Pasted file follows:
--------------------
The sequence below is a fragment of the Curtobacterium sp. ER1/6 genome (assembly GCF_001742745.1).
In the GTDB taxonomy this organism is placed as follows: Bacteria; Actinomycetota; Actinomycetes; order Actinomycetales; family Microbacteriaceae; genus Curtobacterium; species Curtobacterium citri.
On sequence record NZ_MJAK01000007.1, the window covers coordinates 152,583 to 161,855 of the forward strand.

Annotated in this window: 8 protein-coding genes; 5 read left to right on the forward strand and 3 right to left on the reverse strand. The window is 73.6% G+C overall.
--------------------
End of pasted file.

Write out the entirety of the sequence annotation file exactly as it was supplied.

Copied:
The sequence below is a fragment of the Curtobacterium sp. ER1/6 genome (assembly GCF_001742745.1).
In the GTDB taxonomy this organism is placed as follows: Bacteria; Actinomycetota; Actinomycetes; order Actinomycetales; family Microbacteriaceae; genus Curtobacterium; species Curtobacterium citri.
On sequence record NZ_MJAK01000007.1, the window covers coordinates 152,583 to 161,855 of the forward strand.

Annotated in this window: 8 protein-coding genes; 5 read left to right on the forward strand and 3 right to left on the reverse strand. The window is 73.6% G+C overall.